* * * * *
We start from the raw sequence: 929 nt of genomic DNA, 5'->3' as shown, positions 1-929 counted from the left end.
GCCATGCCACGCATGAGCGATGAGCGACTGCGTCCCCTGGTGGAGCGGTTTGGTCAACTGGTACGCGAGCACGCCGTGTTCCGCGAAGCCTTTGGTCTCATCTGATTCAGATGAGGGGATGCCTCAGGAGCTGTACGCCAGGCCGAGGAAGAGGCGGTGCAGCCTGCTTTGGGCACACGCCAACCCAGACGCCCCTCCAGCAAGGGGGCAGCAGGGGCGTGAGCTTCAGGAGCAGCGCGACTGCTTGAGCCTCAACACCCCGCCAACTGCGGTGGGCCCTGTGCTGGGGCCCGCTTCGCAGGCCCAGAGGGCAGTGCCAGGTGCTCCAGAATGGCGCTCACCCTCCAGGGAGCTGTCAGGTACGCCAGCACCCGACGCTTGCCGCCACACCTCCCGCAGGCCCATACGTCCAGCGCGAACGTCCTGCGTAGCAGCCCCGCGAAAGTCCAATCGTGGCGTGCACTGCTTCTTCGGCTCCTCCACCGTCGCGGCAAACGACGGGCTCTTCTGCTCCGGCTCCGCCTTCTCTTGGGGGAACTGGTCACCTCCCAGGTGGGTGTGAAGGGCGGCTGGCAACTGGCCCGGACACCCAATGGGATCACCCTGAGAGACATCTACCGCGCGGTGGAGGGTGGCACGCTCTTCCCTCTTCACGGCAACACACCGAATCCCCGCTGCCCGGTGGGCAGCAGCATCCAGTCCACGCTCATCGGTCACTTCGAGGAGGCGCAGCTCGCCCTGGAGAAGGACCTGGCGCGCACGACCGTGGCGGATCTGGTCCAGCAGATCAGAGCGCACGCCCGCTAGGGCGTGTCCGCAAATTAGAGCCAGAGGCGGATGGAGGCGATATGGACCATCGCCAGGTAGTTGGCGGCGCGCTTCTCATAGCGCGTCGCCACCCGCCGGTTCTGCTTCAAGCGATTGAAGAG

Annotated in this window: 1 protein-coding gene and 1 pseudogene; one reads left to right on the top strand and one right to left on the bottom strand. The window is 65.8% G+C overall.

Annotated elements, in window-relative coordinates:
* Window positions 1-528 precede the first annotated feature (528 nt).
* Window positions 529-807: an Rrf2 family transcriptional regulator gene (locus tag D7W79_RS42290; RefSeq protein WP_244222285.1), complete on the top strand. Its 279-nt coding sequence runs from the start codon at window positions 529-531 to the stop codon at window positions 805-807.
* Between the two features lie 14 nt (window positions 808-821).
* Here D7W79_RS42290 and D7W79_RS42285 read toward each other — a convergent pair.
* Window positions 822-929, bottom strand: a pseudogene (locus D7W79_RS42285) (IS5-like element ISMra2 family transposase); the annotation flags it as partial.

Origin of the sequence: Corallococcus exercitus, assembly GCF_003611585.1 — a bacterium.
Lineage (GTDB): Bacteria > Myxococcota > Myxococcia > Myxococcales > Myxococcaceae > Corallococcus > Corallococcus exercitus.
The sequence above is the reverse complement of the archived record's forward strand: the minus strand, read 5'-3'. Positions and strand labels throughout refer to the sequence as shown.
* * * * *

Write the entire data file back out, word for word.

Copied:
We start from the raw sequence: 929 nt of genomic DNA, 5'->3' as shown, positions 1-929 counted from the left end.
GCCATGCCACGCATGAGCGATGAGCGACTGCGTCCCCTGGTGGAGCGGTTTGGTCAACTGGTACGCGAGCACGCCGTGTTCCGCGAAGCCTTTGGTCTCATCTGATTCAGATGAGGGGATGCCTCAGGAGCTGTACGCCAGGCCGAGGAAGAGGCGGTGCAGCCTGCTTTGGGCACACGCCAACCCAGACGCCCCTCCAGCAAGGGGGCAGCAGGGGCGTGAGCTTCAGGAGCAGCGCGACTGCTTGAGCCTCAACACCCCGCCAACTGCGGTGGGCCCTGTGCTGGGGCCCGCTTCGCAGGCCCAGAGGGCAGTGCCAGGTGCTCCAGAATGGCGCTCACCCTCCAGGGAGCTGTCAGGTACGCCAGCACCCGACGCTTGCCGCCACACCTCCCGCAGGCCCATACGTCCAGCGCGAACGTCCTGCGTAGCAGCCCCGCGAAAGTCCAATCGTGGCGTGCACTGCTTCTTCGGCTCCTCCACCGTCGCGGCAAACGACGGGCTCTTCTGCTCCGGCTCCGCCTTCTCTTGGGGGAACTGGTCACCTCCCAGGTGGGTGTGAAGGGCGGCTGGCAACTGGCCCGGACACCCAATGGGATCACCCTGAGAGACATCTACCGCGCGGTGGAGGGTGGCACGCTCTTCCCTCTTCACGGCAACACACCGAATCCCCGCTGCCCGGTGGGCAGCAGCATCCAGTCCACGCTCATCGGTCACTTCGAGGAGGCGCAGCTCGCCCTGGAGAAGGACCTGGCGCGCACGACCGTGGCGGATCTGGTCCAGCAGATCAGAGCGCACGCCCGCTAGGGCGTGTCCGCAAATTAGAGCCAGAGGCGGATGGAGGCGATATGGACCATCGCCAGGTAGTTGGCGGCGCGCTTCTCATAGCGCGTCGCCACCCGCCGGTTCTGCTTCAAGCGATTGAAGAG

Annotated in this window: 1 protein-coding gene and 1 pseudogene; one reads left to right on the top strand and one right to left on the bottom strand. The window is 65.8% G+C overall.

Annotated elements, in window-relative coordinates:
* Window positions 1-528 precede the first annotated feature (528 nt).
* Window positions 529-807: an Rrf2 family transcriptional regulator gene (locus tag D7W79_RS42290; RefSeq protein WP_244222285.1), complete on the top strand. Its 279-nt coding sequence runs from the start codon at window positions 529-531 to the stop codon at window positions 805-807.
* Between the two features lie 14 nt (window positions 808-821).
* Here D7W79_RS42290 and D7W79_RS42285 read toward each other — a convergent pair.
* Window positions 822-929, bottom strand: a pseudogene (locus D7W79_RS42285) (IS5-like element ISMra2 family transposase); the annotation flags it as partial.

Origin of the sequence: Corallococcus exercitus, assembly GCF_003611585.1 — a bacterium.
Lineage (GTDB): Bacteria > Myxococcota > Myxococcia > Myxococcales > Myxococcaceae > Corallococcus > Corallococcus exercitus.
The sequence above is the reverse complement of the archived record's forward strand: the minus strand, read 5'-3'. Positions and strand labels throughout refer to the sequence as shown.